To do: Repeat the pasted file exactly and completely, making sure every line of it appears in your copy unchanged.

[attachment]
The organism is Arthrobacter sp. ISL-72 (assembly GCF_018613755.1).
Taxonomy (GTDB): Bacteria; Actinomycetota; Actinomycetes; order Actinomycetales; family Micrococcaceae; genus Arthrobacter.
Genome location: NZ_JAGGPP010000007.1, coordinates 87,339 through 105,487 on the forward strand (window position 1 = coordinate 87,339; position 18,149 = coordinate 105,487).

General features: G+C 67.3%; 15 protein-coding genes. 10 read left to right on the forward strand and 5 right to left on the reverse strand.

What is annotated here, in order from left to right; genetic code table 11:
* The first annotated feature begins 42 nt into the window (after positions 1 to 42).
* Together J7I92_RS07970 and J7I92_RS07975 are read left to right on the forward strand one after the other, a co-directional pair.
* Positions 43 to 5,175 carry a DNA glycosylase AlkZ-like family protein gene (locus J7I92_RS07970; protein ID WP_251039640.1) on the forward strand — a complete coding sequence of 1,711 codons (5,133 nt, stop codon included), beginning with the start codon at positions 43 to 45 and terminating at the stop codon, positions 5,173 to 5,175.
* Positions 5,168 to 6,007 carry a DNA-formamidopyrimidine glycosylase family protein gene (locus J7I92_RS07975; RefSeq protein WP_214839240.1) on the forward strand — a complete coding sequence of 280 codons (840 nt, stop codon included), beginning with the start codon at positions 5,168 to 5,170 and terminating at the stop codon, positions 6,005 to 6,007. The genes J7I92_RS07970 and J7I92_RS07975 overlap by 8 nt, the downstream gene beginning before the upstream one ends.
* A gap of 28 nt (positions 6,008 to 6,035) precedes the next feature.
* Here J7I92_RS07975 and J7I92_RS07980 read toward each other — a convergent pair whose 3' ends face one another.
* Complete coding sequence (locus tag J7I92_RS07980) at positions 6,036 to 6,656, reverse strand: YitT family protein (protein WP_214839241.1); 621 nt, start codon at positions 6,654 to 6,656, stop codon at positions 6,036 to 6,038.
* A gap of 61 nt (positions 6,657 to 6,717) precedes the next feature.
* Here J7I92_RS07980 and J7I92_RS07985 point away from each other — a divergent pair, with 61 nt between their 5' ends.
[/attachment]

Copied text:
The organism is Arthrobacter sp. ISL-72 (assembly GCF_018613755.1).
Taxonomy (GTDB): Bacteria; Actinomycetota; Actinomycetes; order Actinomycetales; family Micrococcaceae; genus Arthrobacter.
Genome location: NZ_JAGGPP010000007.1, coordinates 87,339 through 105,487 on the forward strand (window position 1 = coordinate 87,339; position 18,149 = coordinate 105,487).

General features: G+C 67.3%; 15 protein-coding genes. 10 read left to right on the forward strand and 5 right to left on the reverse strand.

What is annotated here, in order from left to right; genetic code table 11:
* The first annotated feature begins 42 nt into the window (after positions 1 to 42).
* Together J7I92_RS07970 and J7I92_RS07975 are read left to right on the forward strand one after the other, a co-directional pair.
* Positions 43 to 5,175 carry a DNA glycosylase AlkZ-like family protein gene (locus J7I92_RS07970; protein ID WP_251039640.1) on the forward strand — a complete coding sequence of 1,711 codons (5,133 nt, stop codon included), beginning with the start codon at positions 43 to 45 and terminating at the stop codon, positions 5,173 to 5,175.
* Positions 5,168 to 6,007 carry a DNA-formamidopyrimidine glycosylase family protein gene (locus J7I92_RS07975; RefSeq protein WP_214839240.1) on the forward strand — a complete coding sequence of 280 codons (840 nt, stop codon included), beginning with the start codon at positions 5,168 to 5,170 and terminating at the stop codon, positions 6,005 to 6,007. The genes J7I92_RS07970 and J7I92_RS07975 overlap by 8 nt, the downstream gene beginning before the upstream one ends.
* A gap of 28 nt (positions 6,008 to 6,035) precedes the next feature.
* Here J7I92_RS07975 and J7I92_RS07980 read toward each other — a convergent pair whose 3' ends face one another.
* Complete coding sequence (locus tag J7I92_RS07980) at positions 6,036 to 6,656, reverse strand: YitT family protein (protein WP_214839241.1); 621 nt, start codon at positions 6,654 to 6,656, stop codon at positions 6,036 to 6,038.
* A gap of 61 nt (positions 6,657 to 6,717) precedes the next feature.
* Here J7I92_RS07980 and J7I92_RS07985 point away from each other — a divergent pair, with 61 nt between their 5' ends.